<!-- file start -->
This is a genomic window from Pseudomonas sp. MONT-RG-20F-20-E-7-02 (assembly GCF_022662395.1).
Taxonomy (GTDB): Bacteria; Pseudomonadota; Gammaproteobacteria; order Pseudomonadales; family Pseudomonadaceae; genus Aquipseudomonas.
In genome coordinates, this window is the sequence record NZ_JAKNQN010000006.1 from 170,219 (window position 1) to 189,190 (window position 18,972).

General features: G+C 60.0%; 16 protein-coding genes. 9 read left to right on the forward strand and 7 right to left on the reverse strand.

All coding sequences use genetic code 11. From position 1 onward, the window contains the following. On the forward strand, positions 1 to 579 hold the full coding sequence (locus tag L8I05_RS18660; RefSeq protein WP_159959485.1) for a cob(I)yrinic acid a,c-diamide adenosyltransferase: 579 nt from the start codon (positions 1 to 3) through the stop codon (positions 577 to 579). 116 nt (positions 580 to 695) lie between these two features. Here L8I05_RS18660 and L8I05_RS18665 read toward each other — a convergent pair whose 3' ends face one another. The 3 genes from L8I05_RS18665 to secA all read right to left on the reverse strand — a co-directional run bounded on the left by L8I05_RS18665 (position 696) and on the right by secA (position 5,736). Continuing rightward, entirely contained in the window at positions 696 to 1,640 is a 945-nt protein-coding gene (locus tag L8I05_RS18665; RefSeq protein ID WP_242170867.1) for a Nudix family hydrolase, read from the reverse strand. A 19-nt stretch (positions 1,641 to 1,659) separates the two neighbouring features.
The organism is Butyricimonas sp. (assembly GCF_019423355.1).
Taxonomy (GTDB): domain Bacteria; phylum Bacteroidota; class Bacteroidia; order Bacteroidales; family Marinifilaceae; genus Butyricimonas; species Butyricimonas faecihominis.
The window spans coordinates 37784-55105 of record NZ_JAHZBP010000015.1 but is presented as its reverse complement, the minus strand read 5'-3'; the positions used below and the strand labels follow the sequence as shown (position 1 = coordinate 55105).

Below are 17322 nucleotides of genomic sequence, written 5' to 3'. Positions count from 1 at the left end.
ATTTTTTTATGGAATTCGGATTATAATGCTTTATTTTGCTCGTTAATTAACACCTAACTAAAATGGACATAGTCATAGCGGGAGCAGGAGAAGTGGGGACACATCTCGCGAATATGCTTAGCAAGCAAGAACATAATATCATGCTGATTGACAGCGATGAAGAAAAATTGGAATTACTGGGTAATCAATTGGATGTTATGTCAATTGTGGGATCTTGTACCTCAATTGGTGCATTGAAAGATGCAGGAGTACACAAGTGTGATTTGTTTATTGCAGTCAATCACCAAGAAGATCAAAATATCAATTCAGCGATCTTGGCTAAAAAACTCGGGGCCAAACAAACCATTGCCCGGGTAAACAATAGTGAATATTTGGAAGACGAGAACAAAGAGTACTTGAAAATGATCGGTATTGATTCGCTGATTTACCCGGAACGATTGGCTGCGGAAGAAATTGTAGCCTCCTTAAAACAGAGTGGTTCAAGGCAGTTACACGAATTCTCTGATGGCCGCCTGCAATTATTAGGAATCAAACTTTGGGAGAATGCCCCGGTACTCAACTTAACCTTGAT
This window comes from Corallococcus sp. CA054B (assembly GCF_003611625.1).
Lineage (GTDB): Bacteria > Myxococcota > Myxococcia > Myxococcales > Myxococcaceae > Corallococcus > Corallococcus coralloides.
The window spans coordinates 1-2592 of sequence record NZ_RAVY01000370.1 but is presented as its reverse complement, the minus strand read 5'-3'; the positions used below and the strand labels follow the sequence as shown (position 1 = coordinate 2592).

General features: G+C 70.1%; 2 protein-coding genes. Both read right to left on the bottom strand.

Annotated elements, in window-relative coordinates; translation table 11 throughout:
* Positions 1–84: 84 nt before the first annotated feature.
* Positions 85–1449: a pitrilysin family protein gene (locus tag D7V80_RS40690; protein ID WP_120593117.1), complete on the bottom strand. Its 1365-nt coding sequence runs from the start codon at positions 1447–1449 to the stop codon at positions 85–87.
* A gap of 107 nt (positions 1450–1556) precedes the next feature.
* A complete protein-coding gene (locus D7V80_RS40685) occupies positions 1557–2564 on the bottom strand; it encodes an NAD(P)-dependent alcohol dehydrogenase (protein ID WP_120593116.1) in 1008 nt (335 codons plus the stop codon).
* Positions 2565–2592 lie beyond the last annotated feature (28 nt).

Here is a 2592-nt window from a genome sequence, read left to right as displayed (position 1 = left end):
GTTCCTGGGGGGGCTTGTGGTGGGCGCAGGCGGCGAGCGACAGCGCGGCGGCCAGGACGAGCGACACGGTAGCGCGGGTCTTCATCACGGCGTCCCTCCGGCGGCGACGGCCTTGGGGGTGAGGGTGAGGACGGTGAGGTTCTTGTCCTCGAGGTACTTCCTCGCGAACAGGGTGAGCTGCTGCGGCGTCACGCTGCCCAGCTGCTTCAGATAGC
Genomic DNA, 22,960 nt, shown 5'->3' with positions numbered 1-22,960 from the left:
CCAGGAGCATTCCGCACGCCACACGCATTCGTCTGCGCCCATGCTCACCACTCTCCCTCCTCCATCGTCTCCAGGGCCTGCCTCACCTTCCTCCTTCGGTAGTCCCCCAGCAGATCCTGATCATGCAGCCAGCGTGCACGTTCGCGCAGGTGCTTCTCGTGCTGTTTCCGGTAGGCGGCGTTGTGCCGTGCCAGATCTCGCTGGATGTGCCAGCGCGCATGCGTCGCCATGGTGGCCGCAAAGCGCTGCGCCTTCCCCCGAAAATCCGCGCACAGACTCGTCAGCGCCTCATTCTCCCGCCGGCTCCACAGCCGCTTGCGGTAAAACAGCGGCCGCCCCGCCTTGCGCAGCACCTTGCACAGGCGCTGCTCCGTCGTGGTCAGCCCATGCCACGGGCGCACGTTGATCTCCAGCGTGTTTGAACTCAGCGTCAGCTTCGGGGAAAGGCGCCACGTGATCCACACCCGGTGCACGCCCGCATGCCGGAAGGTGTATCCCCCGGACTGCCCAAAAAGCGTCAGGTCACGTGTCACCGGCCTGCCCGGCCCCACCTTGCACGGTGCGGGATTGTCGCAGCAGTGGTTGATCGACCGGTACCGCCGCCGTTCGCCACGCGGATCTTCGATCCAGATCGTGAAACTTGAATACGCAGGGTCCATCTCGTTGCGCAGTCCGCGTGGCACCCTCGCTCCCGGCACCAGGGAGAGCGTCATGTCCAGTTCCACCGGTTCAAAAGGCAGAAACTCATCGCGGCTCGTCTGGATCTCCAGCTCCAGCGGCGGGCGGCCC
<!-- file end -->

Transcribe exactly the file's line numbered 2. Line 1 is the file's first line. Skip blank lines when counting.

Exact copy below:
Taxonomy (GTDB): Bacteria; Pseudomonadota; Gammaproteobacteria; order Pseudomonadales; family Pseudomonadaceae; genus Aquipseudomonas.